24 experiences with transcendent truths can feel so wonderful. As illustrated in Figure 1, when intoxicated with important and consensual convictions, the fluxing jumble of conflicting thoughts fades into an unimportant background. The individual becomes myopically fixed on a focal ideal that shines as essential reality. Alcohol Intoxication “The sway of alcohol over mankind is unquestionably due to its power to stimulate the mystical faculties of human nature…” (James, 1958/1902). “One can live only so long as one is intoxicated, drunk with life” (Tolstoy, 2005/1884) The above defensive conviction studies demonstrate that Westerners with low ISE and high ESE use a kind of zeal intoxication to escape from uncertainty. Low ISE gives them the need to escape, and the high ESE can be used as a marker of ability to cognitively twist reality to support desired conclusions. What strategies are available, however, for individuals whose low ISE inclines them to escape, but who do not have high ESE? Alcohol may be a more democratic solution, available to individuals with low and high ESE, alike. As cited above, William James noted the similarities between zealous and alcoholic intoxication. His observation is corroborated by the recent research finding that meaningful personal projects and alcohol use are inversely related, which suggests the possibility that conviction and alcohol may serve a common function (Lecci, MacLean, Croteau, 2002). I propose that cognitive myopia is the common function. Claude Steele and colleagues introduced the term ‘alcohol myopia’ to refer to a kind of short-sighted information processing caused by alcohol intoxication, wherein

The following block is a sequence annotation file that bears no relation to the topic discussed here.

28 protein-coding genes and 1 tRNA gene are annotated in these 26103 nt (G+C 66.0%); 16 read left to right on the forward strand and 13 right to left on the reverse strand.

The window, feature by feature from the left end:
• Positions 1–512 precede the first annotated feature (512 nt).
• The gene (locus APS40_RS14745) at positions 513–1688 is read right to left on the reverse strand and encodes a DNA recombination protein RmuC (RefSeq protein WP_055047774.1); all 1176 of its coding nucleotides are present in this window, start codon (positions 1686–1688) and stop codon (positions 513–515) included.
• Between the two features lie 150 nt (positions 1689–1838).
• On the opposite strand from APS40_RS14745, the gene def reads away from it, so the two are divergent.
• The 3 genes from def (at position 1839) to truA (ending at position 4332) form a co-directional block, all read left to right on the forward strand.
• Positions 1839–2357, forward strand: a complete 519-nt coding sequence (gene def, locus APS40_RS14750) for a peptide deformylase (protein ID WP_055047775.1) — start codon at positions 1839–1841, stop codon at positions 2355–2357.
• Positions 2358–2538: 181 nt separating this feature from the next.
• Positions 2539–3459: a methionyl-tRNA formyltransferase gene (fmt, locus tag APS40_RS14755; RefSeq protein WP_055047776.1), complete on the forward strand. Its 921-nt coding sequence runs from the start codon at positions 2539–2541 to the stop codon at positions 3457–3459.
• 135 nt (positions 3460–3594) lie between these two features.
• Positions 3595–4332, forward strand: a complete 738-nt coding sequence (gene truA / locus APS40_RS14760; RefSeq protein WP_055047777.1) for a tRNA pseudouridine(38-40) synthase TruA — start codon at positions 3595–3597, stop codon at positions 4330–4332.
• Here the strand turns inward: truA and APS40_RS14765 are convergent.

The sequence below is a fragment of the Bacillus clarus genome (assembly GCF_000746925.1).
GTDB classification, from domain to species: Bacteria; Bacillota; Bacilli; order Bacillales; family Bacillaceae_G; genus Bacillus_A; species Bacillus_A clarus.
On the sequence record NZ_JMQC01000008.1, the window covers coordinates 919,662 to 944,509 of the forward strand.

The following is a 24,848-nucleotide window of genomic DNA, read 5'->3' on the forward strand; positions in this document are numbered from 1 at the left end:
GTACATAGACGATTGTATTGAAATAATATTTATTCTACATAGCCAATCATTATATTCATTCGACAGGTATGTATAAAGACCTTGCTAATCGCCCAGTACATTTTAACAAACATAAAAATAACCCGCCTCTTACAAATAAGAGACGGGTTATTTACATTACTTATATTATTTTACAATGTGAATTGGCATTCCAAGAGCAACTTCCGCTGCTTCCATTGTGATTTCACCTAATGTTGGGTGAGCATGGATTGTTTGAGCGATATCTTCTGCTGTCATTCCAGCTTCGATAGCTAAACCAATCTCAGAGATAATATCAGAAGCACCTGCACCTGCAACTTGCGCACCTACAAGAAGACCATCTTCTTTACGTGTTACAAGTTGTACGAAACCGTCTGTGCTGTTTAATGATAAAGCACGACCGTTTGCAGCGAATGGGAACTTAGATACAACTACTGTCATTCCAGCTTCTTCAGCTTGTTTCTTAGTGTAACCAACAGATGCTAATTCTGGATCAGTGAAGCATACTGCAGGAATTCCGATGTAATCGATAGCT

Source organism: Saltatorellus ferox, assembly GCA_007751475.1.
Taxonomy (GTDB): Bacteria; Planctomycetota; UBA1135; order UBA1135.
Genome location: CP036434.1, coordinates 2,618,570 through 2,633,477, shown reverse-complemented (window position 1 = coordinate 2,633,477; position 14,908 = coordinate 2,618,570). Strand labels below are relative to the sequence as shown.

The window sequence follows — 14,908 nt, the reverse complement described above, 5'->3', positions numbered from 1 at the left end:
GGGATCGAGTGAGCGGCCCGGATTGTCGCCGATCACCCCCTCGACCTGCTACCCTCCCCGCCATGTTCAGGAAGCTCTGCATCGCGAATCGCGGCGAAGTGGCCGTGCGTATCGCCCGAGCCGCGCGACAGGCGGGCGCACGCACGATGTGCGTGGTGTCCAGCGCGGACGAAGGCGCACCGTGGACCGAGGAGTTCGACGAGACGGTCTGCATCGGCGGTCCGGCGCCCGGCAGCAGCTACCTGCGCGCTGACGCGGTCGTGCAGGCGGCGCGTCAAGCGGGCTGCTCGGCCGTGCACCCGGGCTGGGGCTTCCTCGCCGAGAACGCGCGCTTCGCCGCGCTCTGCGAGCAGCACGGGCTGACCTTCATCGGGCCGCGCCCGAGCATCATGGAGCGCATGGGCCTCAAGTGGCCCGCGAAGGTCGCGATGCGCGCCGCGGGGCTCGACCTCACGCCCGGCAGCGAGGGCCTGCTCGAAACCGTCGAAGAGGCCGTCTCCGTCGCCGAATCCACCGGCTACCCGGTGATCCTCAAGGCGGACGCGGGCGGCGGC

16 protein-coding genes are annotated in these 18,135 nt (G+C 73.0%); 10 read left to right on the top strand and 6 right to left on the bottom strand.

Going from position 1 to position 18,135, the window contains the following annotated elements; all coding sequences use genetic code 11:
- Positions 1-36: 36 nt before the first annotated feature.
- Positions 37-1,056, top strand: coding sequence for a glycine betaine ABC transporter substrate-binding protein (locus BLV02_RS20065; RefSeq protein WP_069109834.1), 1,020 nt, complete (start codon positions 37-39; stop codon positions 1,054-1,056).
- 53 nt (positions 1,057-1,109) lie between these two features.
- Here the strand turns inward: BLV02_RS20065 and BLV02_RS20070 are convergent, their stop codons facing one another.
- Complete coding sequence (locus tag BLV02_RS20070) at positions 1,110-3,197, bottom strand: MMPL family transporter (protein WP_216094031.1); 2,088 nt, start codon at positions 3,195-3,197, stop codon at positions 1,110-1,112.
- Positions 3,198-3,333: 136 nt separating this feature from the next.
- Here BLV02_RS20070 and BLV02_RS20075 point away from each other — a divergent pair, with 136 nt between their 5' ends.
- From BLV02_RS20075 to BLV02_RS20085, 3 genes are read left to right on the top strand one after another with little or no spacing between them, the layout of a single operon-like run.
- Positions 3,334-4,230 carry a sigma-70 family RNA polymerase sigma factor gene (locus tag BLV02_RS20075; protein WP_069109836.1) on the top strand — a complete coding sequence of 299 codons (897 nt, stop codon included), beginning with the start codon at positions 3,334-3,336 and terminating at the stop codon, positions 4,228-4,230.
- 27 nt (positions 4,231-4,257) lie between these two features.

25 only the most salient cues are accessible to awareness. Alcohol myopia effects relieve uncomfortable cognitive dissonance (Steele, Southwick, & Critchlow, 1981) by preventing individuals from noticing both sides of a cognitive conflict. This cognitive simplification associated with alcohol myopia can liberate vigorous and uninhibited action much in the same way that zeal myopia can (e.g., MacDonald, Zanna, & Fong, 1996). All but focal thoughts are relegated to the periphery of awareness. Importantly, in contrast to exaggerated conviction, motivated drinking does not require capacity for motivated thinking, and so should be available to low and high ESE individuals, alike. My lab has conducted two experiments to investigate alcohol intoxication as a defensive reaction to personal uncertainty. In the first study, Laura Mills and I ran 199 undergraduates through a “marketing study on personality and beer preferences.” They began by describing their weekly alcohol consumption and completing personality scales including ESE and the PFC (which, recall, assesses preference for self-inconsistency). They were then randomly assigned to the dilemma based uncertainty or control conditions described earlier. Finally, they were invited to sample two kinds of beer and a sports drink from chilled jugs. They were told to sample as often as necessary to form an opinion about how much they liked each. The main dependent variable was the amount of beer drunk (residualized on sports drink to ensure that it was beer drinking and not just drinking in general that was being assessed). The beer was actually non-alcoholic beer, but we sprayed the rim of the jug with pure alcohol, which seemed to convince participants that it was alcoholic beer. They estimated that it contained over 4% alcohol, on average. Results revealed a significant three-way interaction between PFC, weekly consumption, and uncertainty condition. High PFC participants who were relatively